UK councils urged to stop blocking community energy initiatives

Brixton Energy’s Agamemnon Otero with Southern Solar’s Howard Johns speaking at a community energy event in January. Photo credit: Simon Scarfe.

By Anders Lorenzen

A new report out by UK think tank ResPublica highlights the huge growth potential for community owned renewable energy, but warns that councils are not doing enough to encourage it, and in some cases even blocking it.


In the last decade, community energy projects have grown at breakneck speed at approx 1300%, and today there are 600 community energy projects in the UK equalling 60 megawatts (MW) of capacity. Despite this, only 0.3 % of renewable capacity installed in the UK is community owned, in a stark contrast to Germany where the number is a whopping 46%.


The ResPublica report, ‘The Community Renewables Economy: Starting up, scaling up and spinning out’, argues that if community owned energy is to become more commonplace, councils must make development easier. Community energy could generate £30m a year in tax revenue for cash-strapped local councils, and drive down high energy bills by increasing competition in the energy market. But ResPublica warns that councils must step up to the challenge, understand their new role and help, rather than hinder progress.

A wind turbine being hugged at Westmill wind farm co-operative. Photo credit: Renewable UK.



As things stand, by 2020 the community energy sector could grow ninth fold to 550 MW of capacity. However, if local authorities were to make it a priority and invest in this combined with the right national framework, the growth could be as high as 5.27 gigawatts (GW) which is as much as a fifth of UK renewable energy generation.


To achieve this type of output, the key is joint ownership in which communities are able to partner with private developers, local authorities or businesses, with greater capacity, resource and financial capability. But there are a number of barriers to be addressed, including funding, financial know-how and legal advice. Local and national Government must work together to understand the financial benefits and help catalyse growth, the report states.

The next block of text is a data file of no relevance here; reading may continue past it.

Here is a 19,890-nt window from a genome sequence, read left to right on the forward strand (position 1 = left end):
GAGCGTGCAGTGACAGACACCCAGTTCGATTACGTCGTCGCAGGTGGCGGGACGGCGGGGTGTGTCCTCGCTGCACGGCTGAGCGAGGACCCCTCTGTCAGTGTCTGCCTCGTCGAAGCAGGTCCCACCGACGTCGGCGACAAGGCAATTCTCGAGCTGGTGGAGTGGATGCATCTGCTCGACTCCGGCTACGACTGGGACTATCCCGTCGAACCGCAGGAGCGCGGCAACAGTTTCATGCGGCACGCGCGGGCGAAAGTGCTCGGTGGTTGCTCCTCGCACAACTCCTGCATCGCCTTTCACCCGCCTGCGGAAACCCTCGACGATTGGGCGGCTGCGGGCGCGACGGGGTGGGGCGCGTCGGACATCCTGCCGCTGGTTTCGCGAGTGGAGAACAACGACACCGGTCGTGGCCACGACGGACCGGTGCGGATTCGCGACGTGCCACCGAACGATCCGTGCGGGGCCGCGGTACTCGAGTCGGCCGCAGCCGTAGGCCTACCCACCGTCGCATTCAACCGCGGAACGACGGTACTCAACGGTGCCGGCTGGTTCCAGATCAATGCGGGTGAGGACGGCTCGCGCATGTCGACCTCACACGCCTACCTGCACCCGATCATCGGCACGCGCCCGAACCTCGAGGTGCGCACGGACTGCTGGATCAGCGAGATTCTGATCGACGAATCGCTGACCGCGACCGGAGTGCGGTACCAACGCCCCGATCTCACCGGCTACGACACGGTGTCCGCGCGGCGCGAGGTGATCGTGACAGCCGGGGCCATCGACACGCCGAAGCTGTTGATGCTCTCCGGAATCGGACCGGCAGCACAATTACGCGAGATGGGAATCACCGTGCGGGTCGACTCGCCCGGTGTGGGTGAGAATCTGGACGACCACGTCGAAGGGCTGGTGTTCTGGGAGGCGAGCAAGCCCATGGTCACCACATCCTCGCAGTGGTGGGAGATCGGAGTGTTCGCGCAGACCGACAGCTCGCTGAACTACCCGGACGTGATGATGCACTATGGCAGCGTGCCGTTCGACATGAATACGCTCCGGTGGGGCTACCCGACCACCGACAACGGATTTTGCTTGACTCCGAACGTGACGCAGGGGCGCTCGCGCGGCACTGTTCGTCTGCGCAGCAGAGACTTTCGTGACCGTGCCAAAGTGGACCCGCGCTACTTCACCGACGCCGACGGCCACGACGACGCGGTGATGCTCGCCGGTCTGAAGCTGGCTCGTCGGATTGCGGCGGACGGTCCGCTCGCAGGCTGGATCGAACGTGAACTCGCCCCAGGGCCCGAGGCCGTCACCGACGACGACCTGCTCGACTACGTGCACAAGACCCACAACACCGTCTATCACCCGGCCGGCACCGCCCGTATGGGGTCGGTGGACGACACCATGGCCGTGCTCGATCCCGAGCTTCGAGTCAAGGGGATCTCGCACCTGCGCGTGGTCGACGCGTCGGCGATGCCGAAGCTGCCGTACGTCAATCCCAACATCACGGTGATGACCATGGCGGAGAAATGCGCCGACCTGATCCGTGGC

Minister for Energy and Climate Change, Greg Barker, has said that the government is committed to community energy, commenting on the report that: “The Coalition is committed to helping hard pressed consumers with the rising cost of living. When it comes to energy bills, this includes supporting communities to take more control over local generation projects, while also empowering them to reduce their energy demand, tackle local fuel poverty, and get the best deal on their energy supply. I warmly welcome the ideas in this report on helping communities navigate the planning system, and on forming productive partnerships so that they are better able to take an active role in their own local projects. Our aim is to help communities and local businesses seize this exciting opportunity.”

A recent poll by the Department for Energy and Climate Change (DECC) shows that 80% of the British public wants renewable energy, but so far the opportunity for community owned projects have been limited. In the wake of this report clean energy campaigners and renewable energy enthusiasts will be sure to put pressure on local politicians and say the time is now to follow in the footsteps of Germany.

Sub edited by Kirstie Wielandt

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